A normalizing housing market. Housing starts, at a 1.79 million annualized rate, are at their highest level since 2006. Building permits, now at 1.873 million, are near their recent high. The reason for the strength in new homes is that sales of existing homes have been strong against a backdrop of low supply. The result is a current pace in which it would take only two months, not the typical five, to clear the nation’s inventory of housing, which is a sign of tightness. That tightness is also reflected in the price of existing home sales, which rose to a record average of $375,300. But the pace of gains is slipping, as is the confidence of home builders. Those declines, along with the likely slowing in housing, reflect higher mortgage interest rates, which will erode home affordability and put downward pressure on home prices. This does not spell doom, as in 2005 or 2006, but more a cooling off from the current fever pitch and a return to more normal conditions with mortgage rates that would seem reasonable by historical measures.
Federal Reserve fears. Expectations that the Fed will be more aggressive in hiking rates in the near term drove equities lower over the past week. To keep its inflation-fighting credibility intact, we believe the Fed is likely to front-load its hikes in the coming months with a series of 0.5 percent increases. However, toward the end of the year and into 2023, we believe the Fed will slow the pace of hikes to assess the impact of its actions as it pushes closer toward the neutral rate, which is the rate at which policy is neither stimulative nor restrictive. Should a trade-off become necessary between higher-than-desired inflation or a politically and societally unpalatable recession, the Fed will lean to the former.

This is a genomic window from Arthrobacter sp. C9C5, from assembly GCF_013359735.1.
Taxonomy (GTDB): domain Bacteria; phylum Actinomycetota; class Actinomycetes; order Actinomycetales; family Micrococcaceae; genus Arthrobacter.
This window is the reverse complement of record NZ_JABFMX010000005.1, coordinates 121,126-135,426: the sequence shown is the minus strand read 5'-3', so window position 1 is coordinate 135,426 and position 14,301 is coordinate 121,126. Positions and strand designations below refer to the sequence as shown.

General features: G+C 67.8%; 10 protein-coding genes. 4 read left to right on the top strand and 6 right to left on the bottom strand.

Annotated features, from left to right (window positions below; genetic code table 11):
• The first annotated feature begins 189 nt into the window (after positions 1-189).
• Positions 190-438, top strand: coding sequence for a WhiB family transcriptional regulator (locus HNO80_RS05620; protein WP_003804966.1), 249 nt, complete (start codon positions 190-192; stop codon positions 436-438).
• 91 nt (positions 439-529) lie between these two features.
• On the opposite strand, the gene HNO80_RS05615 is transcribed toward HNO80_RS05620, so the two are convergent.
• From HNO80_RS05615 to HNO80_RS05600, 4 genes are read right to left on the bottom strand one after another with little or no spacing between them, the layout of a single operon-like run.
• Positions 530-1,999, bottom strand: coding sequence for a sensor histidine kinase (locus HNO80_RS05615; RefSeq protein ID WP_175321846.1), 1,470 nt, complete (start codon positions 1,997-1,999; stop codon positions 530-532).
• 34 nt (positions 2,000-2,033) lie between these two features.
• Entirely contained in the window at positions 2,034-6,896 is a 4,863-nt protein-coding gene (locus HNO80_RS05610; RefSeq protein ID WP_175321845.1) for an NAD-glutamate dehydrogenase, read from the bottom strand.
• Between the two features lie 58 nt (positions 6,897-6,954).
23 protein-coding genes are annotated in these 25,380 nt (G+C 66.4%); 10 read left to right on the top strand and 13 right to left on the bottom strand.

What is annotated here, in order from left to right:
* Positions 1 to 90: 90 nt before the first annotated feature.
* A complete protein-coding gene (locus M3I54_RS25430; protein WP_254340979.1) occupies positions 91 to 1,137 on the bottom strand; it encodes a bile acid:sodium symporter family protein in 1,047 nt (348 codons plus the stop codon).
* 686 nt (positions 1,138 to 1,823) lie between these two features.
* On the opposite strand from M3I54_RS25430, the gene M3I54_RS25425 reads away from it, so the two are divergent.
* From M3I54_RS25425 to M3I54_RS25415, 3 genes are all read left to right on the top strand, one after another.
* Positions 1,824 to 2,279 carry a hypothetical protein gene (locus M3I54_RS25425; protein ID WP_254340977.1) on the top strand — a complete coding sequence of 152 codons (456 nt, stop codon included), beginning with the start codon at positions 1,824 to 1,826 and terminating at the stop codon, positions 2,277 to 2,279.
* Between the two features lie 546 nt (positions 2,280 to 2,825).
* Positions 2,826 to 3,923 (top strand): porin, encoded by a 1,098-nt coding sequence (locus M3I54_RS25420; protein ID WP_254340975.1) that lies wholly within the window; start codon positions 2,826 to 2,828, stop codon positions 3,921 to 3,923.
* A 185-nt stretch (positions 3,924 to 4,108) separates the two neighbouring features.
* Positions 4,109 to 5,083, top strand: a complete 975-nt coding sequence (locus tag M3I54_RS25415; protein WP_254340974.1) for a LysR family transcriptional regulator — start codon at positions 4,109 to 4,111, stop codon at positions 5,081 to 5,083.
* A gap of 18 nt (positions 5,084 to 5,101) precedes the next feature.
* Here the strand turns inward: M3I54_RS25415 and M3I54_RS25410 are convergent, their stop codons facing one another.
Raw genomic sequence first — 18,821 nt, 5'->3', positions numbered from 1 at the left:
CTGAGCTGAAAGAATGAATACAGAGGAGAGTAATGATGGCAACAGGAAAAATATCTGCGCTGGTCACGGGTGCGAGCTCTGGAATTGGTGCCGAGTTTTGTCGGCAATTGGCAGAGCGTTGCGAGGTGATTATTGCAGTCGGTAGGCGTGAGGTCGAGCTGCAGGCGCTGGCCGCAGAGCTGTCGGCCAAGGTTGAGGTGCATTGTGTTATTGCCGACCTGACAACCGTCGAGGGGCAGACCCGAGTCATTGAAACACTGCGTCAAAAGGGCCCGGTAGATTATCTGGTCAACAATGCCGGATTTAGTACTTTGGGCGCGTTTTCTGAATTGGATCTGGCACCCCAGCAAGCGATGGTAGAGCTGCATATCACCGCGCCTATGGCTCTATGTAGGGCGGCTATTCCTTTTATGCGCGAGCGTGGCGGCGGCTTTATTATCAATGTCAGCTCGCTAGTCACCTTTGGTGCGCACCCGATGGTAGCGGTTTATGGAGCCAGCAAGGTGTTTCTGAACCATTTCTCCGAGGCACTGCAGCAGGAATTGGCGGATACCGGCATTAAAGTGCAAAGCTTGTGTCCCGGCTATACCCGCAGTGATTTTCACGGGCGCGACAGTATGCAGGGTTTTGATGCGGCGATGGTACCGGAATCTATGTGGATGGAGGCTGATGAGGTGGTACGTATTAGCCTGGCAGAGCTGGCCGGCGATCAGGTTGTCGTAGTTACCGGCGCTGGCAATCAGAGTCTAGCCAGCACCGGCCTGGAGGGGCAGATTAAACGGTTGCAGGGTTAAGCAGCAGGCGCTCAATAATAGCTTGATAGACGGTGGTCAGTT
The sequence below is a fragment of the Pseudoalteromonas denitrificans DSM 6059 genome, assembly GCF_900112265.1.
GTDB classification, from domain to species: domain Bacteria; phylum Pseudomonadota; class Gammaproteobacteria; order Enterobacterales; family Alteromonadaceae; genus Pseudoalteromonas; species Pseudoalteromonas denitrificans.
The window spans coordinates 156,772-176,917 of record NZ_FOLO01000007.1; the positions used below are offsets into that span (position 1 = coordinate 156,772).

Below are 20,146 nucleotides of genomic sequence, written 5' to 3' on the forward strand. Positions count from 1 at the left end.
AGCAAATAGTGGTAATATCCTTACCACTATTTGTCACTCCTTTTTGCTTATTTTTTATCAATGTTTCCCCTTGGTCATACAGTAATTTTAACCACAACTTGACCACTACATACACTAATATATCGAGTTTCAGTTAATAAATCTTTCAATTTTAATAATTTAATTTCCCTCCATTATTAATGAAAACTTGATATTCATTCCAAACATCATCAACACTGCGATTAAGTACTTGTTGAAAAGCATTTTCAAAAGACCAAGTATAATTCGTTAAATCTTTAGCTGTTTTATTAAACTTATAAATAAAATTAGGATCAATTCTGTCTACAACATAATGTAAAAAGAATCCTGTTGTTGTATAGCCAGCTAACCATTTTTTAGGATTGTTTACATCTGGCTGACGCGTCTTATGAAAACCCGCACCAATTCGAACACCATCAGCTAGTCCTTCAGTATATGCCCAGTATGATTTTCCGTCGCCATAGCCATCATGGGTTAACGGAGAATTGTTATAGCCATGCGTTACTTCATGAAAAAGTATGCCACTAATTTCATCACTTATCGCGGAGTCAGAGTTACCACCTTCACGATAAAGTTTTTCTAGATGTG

A last word on sentiment. Last week, we noted that bullish sentiment in the weekly American Association of Individual Investors’ survey slid 8.9 percentage points to 15.8 percent — a level not seen in nearly 30 years. This week, bullishness inched upward to 18.9 percent, but this number remains historically depressed. Indeed, only 23 other times has this survey been at this level or lower since 1987, and in each of the prior 22 instances the market was higher 12 months later. (We can’t judge the predictive value of last week’s number because the outcome won’t be known for another 51 weeks.) This is just one piece of a bigger economic and market picture, but it’s one that we see as a continuing bullish contrarian indicator.
The week ahead
More readings on the housing and real estate markets are due this week, but the big news will come at the end of the week, when much-watched data on inflation (PCE), consumer spending and income and consumer sentiment will be released. Don’t be surprised by volatility as markets head into the weekend.
- Tuesday: Data on durable goods orders in March will start the day, along with data on home prices in February and new-home sales in March. Also due is the Conference Board’s consumer confidence reading for April.
- Wednesday: Pending home sales in March and the first quarter’s home ownership rate are due out just after the market opens.
- Thursday: Weekly figures on initial and continuing jobless claims will be released as well as an estimate of first-quarter GDP.
- Friday: The heaviest day on this week’s economic calendar will reveal March numbers for the PCE Index, nominal income, nominal consumer spending and real disposable income. Also due are April figures for the Chicago PMI and consumer sentiment and five-year inflation expectations as measured by the University of Michigan.